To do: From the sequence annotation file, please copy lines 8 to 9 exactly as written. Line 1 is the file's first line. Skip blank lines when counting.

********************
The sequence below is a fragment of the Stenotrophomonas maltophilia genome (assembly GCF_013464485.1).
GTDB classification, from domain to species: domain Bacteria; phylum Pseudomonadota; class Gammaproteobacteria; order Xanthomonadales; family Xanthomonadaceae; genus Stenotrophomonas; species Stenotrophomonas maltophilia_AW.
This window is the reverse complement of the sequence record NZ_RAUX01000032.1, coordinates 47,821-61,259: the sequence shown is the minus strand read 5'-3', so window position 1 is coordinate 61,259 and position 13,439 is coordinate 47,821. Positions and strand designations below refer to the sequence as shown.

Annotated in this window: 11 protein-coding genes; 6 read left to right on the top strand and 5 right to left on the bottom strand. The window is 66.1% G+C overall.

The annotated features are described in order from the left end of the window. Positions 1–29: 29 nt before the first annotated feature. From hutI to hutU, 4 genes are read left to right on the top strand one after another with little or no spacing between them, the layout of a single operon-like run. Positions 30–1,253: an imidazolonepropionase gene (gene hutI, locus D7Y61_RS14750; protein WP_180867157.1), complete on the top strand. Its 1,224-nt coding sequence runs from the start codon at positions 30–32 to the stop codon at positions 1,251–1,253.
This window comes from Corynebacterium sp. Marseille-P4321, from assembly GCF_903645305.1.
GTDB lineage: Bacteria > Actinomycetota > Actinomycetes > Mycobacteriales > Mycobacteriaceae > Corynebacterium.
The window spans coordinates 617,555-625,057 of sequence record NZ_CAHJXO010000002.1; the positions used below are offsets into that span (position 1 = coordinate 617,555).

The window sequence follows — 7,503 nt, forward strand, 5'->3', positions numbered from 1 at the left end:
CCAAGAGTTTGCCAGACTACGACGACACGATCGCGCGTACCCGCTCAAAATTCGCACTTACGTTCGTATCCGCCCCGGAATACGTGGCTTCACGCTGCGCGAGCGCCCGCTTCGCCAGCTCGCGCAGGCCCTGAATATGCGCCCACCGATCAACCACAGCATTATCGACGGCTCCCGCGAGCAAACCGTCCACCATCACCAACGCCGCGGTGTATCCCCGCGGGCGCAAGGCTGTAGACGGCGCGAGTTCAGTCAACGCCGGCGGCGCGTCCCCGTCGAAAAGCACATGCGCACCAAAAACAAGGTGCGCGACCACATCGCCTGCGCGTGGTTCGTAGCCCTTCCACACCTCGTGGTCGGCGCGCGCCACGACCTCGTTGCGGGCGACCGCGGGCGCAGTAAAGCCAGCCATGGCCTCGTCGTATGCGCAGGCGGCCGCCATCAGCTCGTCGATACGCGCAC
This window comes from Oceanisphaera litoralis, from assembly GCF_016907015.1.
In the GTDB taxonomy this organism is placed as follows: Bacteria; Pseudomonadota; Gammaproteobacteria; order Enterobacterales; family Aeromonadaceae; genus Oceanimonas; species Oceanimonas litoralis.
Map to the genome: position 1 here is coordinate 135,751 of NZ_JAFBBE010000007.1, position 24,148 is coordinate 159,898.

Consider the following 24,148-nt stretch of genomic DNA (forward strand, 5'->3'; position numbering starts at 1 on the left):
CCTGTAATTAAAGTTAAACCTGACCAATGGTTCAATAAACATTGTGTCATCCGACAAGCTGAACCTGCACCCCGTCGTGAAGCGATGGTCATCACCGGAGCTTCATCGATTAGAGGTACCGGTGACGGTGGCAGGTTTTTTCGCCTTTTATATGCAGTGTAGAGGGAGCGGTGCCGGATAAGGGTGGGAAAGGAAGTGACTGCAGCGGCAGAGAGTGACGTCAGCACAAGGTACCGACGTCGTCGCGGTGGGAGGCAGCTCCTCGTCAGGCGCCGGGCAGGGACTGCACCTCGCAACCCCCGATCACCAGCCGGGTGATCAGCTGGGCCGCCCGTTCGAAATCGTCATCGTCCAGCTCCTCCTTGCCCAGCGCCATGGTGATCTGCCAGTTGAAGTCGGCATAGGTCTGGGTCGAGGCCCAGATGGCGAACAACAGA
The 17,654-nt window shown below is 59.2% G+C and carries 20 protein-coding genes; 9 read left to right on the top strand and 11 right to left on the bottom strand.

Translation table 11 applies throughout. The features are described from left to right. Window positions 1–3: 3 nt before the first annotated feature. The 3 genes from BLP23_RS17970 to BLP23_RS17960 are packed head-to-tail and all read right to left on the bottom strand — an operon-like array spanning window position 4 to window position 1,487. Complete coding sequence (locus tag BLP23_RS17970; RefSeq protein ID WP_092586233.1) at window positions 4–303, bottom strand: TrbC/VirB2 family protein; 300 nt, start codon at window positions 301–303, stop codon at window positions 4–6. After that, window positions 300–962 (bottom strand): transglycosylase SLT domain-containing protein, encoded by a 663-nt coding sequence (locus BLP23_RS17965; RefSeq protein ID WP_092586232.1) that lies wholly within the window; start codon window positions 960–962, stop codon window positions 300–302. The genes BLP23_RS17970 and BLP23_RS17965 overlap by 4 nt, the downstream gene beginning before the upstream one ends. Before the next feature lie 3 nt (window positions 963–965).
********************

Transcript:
The window spans coordinates 617,555-625,057 of sequence record NZ_CAHJXO010000002.1; the positions used below are offsets into that span (position 1 = coordinate 617,555).

The window sequence follows — 7,503 nt, forward strand, 5'->3', positions numbered from 1 at the left end: